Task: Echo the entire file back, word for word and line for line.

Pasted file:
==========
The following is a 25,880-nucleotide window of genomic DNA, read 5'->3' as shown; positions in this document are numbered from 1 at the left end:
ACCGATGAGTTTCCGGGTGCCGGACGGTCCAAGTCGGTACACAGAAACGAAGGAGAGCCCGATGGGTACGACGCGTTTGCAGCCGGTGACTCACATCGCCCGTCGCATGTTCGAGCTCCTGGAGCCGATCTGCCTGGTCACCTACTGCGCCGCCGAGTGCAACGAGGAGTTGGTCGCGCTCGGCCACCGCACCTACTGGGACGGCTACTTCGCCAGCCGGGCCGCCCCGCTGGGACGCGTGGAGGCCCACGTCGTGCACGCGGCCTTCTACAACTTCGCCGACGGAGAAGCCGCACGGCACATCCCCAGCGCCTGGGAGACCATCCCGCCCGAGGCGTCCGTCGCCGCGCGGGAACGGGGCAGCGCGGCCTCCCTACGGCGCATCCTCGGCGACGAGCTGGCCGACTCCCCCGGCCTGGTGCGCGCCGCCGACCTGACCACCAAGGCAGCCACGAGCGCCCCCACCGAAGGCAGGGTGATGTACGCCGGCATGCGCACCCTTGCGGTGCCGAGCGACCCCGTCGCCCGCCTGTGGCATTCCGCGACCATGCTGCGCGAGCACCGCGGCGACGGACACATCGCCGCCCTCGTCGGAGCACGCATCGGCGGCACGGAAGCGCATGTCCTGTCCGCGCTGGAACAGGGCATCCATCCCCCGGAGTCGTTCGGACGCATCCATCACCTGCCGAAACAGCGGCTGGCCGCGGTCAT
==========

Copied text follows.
The following is a 25,880-nucleotide window of genomic DNA, read 5'->3' as shown; positions in this document are numbered from 1 at the left end:
ACCGATGAGTTTCCGGGTGCCGGACGGTCCAAGTCGGTACACAGAAACGAAGGAGAGCCCGATGGGTACGACGCGTTTGCAGCCGGTGACTCACATCGCCCGTCGCATGTTCGAGCTCCTGGAGCCGATCTGCCTGGTCACCTACTGCGCCGCCGAGTGCAACGAGGAGTTGGTCGCGCTCGGCCACCGCACCTACTGGGACGGCTACTTCGCCAGCCGGGCCGCCCCGCTGGGACGCGTGGAGGCCCACGTCGTGCACGCGGCCTTCTACAACTTCGCCGACGGAGAAGCCGCACGGCACATCCCCAGCGCCTGGGAGACCATCCCGCCCGAGGCGTCCGTCGCCGCGCGGGAACGGGGCAGCGCGGCCTCCCTACGGCGCATCCTCGGCGACGAGCTGGCCGACTCCCCCGGCCTGGTGCGCGCCGCCGACCTGACCACCAAGGCAGCCACGAGCGCCCCCACCGAAGGCAGGGTGATGTACGCCGGCATGCGCACCCTTGCGGTGCCGAGCGACCCCGTCGCCCGCCTGTGGCATTCCGCGACCATGCTGCGCGAGCACCGCGGCGACGGACACATCGCCGCCCTCGTCGGAGCACGCATCGGCGGCACGGAAGCGCATGTCCTGTCCGCGCTGGAACAGGGCATCCATCCCCCGGAGTCGTTCGGACGCATCCATCACCTGCCGAAACAGCGGCTGGCCGCGGTCAT